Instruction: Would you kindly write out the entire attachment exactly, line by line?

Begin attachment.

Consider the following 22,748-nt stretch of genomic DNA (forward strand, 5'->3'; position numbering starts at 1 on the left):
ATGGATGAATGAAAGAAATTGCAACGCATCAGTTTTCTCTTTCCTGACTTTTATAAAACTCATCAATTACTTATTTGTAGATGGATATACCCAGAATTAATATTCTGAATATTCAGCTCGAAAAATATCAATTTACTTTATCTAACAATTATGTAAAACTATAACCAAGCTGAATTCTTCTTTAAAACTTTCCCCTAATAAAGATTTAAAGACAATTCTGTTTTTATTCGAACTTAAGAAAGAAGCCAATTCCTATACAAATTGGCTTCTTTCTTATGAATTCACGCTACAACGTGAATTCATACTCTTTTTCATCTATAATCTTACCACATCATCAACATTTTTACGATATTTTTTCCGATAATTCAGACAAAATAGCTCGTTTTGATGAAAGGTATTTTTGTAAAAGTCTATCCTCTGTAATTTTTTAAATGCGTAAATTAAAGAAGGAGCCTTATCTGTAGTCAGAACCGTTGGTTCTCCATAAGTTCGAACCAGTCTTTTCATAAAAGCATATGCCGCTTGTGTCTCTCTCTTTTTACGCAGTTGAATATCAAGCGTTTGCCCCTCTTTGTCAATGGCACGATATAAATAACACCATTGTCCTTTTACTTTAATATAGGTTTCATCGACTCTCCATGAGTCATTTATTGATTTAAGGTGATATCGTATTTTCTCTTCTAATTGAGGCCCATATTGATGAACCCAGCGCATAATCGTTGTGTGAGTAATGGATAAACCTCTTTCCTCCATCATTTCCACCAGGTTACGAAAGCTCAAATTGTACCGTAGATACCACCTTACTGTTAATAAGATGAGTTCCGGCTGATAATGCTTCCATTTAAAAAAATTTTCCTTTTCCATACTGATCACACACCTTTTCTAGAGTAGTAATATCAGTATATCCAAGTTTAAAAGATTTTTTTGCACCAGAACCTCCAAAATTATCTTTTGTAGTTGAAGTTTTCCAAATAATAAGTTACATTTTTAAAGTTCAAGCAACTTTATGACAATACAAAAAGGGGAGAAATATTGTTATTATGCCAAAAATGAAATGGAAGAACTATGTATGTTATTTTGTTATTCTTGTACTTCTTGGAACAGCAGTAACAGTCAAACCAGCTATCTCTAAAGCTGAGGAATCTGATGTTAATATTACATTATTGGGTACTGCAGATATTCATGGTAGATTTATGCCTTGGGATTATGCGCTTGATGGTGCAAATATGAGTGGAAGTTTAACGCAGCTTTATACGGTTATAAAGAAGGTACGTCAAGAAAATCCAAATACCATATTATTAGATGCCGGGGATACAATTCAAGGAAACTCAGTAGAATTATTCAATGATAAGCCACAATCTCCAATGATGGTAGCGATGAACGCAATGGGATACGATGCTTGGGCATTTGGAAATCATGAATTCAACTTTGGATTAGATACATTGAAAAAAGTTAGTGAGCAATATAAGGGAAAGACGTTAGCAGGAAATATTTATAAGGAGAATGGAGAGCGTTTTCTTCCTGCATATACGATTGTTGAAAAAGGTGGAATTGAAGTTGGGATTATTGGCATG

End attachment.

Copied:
Consider the following 22,748-nt stretch of genomic DNA (forward strand, 5'->3'; position numbering starts at 1 on the left):
ATGGATGAATGAAAGAAATTGCAACGCATCAGTTTTCTCTTTCCTGACTTTTATAAAACTCATCAATTACTTATTTGTAGATGGATATACCCAGAATTAATATTCTGAATATTCAGCTCGAAAAATATCAATTTACTTTATCTAACAATTATGTAAAACTATAACCAAGCTGAATTCTTCTTTAAAACTTTCCCCTAATAAAGATTTAAAGACAATTCTGTTTTTATTCGAACTTAAGAAAGAAGCCAATTCCTATACAAATTGGCTTCTTTCTTATGAATTCACGCTACAACGTGAATTCATACTCTTTTTCATCTATAATCTTACCACATCATCAACATTTTTACGATATTTTTTCCGATAATTCAGACAAAATAGCTCGTTTTGATGAAAGGTATTTTTGTAAAAGTCTATCCTCTGTAATTTTTTAAATGCGTAAATTAAAGAAGGAGCCTTATCTGTAGTCAGAACCGTTGGTTCTCCATAAGTTCGAACCAGTCTTTTCATAAAAGCATATGCCGCTTGTGTCTCTCTCTTTTTACGCAGTTGAATATCAAGCGTTTGCCCCTCTTTGTCAATGGCACGATATAAATAACACCATTGTCCTTTTACTTTAATATAGGTTTCATCGACTCTCCATGAGTCATTTATTGATTTAAGGTGATATCGTATTTTCTCTTCTAATTGAGGCCCATATTGATGAACCCAGCGCATAATCGTTGTGTGAGTAATGGATAAACCTCTTTCCTCCATCATTTCCACCAGGTTACGAAAGCTCAAATTGTACCGTAGATACCACCTTACTGTTAATAAGATGAGTTCCGGCTGATAATGCTTCCATTTAAAAAAATTTTCCTTTTCCATACTGATCACACACCTTTTCTAGAGTAGTAATATCAGTATATCCAAGTTTAAAAGATTTTTTTGCACCAGAACCTCCAAAATTATCTTTTGTAGTTGAAGTTTTCCAAATAATAAGTTACATTTTTAAAGTTCAAGCAACTTTATGACAATACAAAAAGGGGAGAAATATTGTTATTATGCCAAAAATGAAATGGAAGAACTATGTATGTTATTTTGTTATTCTTGTACTTCTTGGAACAGCAGTAACAGTCAAACCAGCTATCTCTAAAGCTGAGGAATCTGATGTTAATATTACATTATTGGGTACTGCAGATATTCATGGTAGATTTATGCCTTGGGATTATGCGCTTGATGGTGCAAATATGAGTGGAAGTTTAACGCAGCTTTATACGGTTATAAAGAAGGTACGTCAAGAAAATCCAAATACCATATTATTAGATGCCGGGGATACAATTCAAGGAAACTCAGTAGAATTATTCAATGATAAGCCACAATCTCCAATGATGGTAGCGATGAACGCAATGGGATACGATGCTTGGGCATTTGGAAATCATGAATTCAACTTTGGATTAGATACATTGAAAAAAGTTAGTGAGCAATATAAGGGAAAGACGTTAGCAGGAAATATTTATAAGGAGAATGGAGAGCGTTTTCTTCCTGCATATACGATTGTTGAAAAAGGTGGAATTGAAGTTGGGATTATTGGCATG